His first real judicial break with the regime came at the very end of Pinochet's rule in 1990, when he was selected by lottery along with another civilian judge and three military-appointed judges to preside over a martial law case involving an ex-intelligence officer accused of killing a union leader. The special tribunal ruled three to two to convict the officer and sentenced him to 10 years in prison.
In early January 1998, months before Pinochet was first detained in London, Guzman was selected in another judicial lottery to hear the first charges brought against Pinochet, including the Caravan of Death. (This case led to Pinochet's house arrest in Chile last month [January 2001].) Guzman maintains that, even if Pinochet hadn't been held in London for 17 months before returning to Chile, "in this affair, I would have continued just like a train, something I started that I had to continue. I had a large amount of evidence in this case, over eight volumes of material".
Well before Pinochet's detention in London, Guzman asserts that in Chile "we had evolved as judges, I myself evolved". Guzman believes that "international opinion was something of a recognition, a moral support, that made us realize that we are in the era of human rights". It worked in tandem with the judicial process in Chile, but did not determine what happened there.
Guzman, in his pursuit of Pinochet, has even fended off pressures from the incumbent Socialist government of Ricardo Lagos. Worried by threats from the military and the pro-Pinochet business elites, the Lagos government tried to influence Guzman to go easy on Pinochet. "I was asked by one person from the government to order physical examinations," says Guzman. In Chile, only mental examinations are required to determine if a person is crazy or demented. "The idea", says Guzman, "was to apply the same system that was applied in London," so that Pinochet "would be ruled physically unfit to stand trial". In another instance, someone from the government asked Guzman "to revoke my decision indicting Pinochet". Guzman was incensed at these pressures, saying "I am a very stubborn man" and it ought to be a crime for a politician "to try to influence a judge".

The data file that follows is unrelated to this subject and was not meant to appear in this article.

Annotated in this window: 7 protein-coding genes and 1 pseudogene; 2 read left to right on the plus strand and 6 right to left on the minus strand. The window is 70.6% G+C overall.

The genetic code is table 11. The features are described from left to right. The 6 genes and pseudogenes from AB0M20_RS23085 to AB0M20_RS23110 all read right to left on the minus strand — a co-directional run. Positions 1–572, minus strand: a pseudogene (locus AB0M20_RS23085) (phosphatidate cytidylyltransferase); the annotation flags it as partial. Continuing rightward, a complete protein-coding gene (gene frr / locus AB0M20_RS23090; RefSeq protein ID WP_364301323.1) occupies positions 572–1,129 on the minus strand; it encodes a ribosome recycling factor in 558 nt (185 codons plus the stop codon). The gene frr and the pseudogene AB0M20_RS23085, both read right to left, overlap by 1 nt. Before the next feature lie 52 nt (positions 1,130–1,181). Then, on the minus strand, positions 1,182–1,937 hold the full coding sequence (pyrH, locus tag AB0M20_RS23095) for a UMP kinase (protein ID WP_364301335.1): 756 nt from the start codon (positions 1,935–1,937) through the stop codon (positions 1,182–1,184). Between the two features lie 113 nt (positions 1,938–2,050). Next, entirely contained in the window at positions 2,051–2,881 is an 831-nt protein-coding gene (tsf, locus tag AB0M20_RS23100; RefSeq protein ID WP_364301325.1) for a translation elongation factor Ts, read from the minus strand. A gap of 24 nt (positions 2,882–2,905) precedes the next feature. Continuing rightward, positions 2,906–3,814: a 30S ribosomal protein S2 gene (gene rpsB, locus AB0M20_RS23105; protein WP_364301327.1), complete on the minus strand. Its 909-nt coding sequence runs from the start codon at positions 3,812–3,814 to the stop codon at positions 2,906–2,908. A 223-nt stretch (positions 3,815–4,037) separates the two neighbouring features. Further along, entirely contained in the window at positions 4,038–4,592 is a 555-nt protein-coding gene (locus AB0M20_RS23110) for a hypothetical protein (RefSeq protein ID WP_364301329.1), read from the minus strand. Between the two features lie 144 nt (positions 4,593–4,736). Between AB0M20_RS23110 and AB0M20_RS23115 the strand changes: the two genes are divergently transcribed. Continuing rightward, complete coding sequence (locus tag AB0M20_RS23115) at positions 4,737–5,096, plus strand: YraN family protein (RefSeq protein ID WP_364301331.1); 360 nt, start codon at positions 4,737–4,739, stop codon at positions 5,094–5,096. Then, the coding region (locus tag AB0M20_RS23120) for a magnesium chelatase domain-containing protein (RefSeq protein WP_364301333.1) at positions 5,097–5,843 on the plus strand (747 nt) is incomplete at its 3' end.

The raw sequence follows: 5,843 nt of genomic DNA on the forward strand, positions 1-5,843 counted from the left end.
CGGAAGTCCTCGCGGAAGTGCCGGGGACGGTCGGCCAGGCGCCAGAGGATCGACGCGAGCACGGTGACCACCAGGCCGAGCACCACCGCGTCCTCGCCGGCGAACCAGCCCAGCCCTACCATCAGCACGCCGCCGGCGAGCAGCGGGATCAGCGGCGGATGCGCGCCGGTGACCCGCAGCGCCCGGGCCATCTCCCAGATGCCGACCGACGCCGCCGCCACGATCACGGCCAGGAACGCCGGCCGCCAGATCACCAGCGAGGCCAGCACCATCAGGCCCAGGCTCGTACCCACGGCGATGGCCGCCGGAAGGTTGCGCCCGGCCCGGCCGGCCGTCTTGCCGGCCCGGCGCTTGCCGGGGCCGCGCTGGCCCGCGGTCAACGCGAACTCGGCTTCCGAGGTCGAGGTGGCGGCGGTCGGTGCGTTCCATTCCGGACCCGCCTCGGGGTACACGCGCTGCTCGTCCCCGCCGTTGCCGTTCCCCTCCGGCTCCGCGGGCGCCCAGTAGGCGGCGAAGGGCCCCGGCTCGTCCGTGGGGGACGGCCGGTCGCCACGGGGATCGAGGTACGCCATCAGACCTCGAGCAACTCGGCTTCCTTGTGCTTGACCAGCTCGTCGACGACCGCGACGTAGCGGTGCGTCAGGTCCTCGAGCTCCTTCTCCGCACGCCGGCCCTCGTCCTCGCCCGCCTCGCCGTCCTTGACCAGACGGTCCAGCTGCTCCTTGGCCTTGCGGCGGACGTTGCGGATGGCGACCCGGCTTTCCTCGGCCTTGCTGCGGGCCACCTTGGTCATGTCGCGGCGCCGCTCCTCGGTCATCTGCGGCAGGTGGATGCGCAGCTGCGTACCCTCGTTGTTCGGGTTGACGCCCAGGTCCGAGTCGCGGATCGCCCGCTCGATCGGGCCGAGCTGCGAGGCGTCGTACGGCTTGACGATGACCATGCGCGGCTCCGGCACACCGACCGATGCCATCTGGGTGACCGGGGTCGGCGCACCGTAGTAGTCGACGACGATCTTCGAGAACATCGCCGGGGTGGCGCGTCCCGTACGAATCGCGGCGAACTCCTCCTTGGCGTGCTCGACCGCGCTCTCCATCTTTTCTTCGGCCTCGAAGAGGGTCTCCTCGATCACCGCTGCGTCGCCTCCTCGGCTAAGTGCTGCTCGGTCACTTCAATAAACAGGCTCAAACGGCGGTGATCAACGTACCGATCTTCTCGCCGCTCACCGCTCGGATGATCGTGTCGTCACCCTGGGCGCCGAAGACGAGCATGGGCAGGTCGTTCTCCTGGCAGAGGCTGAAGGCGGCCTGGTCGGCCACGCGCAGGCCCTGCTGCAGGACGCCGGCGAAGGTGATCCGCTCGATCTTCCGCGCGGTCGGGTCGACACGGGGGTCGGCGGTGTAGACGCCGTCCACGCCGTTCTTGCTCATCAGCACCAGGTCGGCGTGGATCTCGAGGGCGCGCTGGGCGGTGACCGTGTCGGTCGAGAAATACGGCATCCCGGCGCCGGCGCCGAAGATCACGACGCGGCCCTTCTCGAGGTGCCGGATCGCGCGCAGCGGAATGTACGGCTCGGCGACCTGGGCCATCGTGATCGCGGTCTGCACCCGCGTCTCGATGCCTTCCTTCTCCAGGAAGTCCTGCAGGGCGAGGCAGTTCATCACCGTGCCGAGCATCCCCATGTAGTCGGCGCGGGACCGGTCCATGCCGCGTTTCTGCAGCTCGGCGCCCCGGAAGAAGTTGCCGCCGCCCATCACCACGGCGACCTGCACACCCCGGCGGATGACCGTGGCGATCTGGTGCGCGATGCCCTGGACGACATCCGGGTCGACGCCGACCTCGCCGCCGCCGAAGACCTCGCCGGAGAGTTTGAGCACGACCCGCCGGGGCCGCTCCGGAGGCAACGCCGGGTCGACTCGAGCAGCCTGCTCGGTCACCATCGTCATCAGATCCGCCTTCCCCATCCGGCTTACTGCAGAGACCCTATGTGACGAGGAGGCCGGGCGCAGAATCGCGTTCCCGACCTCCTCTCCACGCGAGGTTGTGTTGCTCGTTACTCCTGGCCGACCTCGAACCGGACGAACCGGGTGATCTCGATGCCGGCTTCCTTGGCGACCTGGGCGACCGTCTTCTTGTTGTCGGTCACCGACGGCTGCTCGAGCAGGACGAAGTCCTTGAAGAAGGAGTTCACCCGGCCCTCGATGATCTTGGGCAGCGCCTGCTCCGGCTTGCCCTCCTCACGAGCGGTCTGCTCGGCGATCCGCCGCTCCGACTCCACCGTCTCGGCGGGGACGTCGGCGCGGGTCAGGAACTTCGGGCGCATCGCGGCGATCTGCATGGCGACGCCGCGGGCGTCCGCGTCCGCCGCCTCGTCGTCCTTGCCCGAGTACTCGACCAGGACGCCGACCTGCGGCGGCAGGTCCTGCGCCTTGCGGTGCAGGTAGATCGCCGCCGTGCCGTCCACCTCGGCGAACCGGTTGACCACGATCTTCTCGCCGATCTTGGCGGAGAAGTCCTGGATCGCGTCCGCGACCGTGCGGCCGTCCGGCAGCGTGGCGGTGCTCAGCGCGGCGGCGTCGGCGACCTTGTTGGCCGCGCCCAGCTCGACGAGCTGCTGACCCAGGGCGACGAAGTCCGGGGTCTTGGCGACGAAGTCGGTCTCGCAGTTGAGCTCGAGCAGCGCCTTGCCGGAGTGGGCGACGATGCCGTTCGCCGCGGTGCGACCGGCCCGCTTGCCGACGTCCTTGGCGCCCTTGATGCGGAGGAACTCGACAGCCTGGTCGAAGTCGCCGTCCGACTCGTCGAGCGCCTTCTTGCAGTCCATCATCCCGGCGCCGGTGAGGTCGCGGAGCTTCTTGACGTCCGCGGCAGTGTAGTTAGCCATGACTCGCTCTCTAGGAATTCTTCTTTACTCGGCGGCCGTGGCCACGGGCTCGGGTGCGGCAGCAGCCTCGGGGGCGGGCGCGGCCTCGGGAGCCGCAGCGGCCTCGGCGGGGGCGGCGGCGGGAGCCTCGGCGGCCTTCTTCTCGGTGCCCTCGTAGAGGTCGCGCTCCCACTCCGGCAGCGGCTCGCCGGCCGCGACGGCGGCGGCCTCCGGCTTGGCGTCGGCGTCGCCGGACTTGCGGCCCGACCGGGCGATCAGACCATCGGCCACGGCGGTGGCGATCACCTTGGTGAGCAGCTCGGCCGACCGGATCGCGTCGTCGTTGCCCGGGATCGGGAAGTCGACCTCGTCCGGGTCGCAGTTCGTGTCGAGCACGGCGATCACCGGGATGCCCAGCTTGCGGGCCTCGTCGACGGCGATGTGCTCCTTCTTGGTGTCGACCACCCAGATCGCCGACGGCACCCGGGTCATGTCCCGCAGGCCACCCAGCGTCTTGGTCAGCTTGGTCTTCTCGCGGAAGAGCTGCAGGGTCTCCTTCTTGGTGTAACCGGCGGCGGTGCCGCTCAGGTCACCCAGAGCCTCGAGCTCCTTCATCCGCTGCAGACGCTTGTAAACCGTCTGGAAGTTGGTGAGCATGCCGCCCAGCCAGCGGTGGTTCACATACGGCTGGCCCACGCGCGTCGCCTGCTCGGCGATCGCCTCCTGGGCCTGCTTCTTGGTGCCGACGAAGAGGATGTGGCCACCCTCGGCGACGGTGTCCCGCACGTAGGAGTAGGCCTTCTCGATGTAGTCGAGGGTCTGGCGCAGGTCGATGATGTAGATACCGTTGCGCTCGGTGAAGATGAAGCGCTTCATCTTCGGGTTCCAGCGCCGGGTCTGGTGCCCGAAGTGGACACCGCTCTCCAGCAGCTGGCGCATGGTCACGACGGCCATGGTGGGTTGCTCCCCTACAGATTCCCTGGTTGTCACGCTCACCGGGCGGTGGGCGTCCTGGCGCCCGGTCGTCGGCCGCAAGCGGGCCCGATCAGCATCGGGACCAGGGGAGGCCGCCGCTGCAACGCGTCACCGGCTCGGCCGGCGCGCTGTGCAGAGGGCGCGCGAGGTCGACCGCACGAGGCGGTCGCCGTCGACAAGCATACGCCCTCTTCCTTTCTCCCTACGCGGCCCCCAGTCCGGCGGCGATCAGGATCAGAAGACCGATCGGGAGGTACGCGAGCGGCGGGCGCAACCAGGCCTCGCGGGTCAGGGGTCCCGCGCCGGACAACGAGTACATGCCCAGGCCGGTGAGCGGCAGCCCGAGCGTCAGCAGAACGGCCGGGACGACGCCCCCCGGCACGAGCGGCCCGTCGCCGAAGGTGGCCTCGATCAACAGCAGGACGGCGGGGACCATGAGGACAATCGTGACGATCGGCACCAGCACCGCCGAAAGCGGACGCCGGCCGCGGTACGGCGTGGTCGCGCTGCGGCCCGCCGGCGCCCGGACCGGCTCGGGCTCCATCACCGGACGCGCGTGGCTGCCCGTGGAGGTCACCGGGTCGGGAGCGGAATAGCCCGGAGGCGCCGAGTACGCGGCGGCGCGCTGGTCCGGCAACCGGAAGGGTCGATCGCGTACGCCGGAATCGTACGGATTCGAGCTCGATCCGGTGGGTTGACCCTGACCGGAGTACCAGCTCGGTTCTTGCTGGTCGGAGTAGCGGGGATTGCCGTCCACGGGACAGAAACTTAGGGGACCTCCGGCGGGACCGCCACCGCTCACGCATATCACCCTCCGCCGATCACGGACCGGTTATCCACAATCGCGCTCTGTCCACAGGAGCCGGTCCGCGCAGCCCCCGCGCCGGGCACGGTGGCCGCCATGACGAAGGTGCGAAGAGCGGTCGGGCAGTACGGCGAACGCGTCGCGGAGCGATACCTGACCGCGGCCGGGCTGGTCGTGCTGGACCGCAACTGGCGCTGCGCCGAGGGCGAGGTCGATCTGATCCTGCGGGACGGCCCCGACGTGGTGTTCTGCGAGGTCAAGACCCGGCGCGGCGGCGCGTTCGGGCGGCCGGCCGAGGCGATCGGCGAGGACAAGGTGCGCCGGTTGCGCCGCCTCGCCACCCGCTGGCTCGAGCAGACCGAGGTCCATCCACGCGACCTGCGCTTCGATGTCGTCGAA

Guzman's experiences as a judge and his compassion for the poor have also led to an evolution in his view of politics. He now believes it is not only the military officers who were responsible for what happened under Pinochet; the armed forces of Chile "have always been instructed by the plutocracy", the wealthy class. "In our country, anything can happen when the plutocracy feels that it is in danger of having its property touched." Guzman also condemns the United States for what occurred in Chile: "I blame the United States, because the United States teaches people to kill, prepares people for what is called la guerra subversiva, teaches people to torture and to fight these so-called subversive enemies."
Even today, Guzman says that the US government's assistance in prosecuting human rights cases "has been formal and very limited". Guzman has requested US help in detaining and interrogating Armando Fernandez Larios, a member of the Caravan of Death who now lives in Miami. "I have had no collaboration at all," says Guzman, regarding efforts to get just a deposition from him.
He recognizes that "it is practically impossible" to prosecute the plutocracy or the US officials who supported torture and murder during the Pinochet regime. "But I really do believe that, owing to the globalization of human rights, with what has happened here in Chile, in Spain, in Nuremberg and other places in the world, it is going to be very difficult to have another coup d'etat in Chile." He is confident that "one day human rights courts like the International Criminal Court will have an enormous role in preventing these things from ever happening".
*Roger Burbach is director of the Center for the Study of the Americas (Censa), Berkeley, USA.
by Roger Burbach
Center for the Study of the Americas (Censa), Berkeley, USA.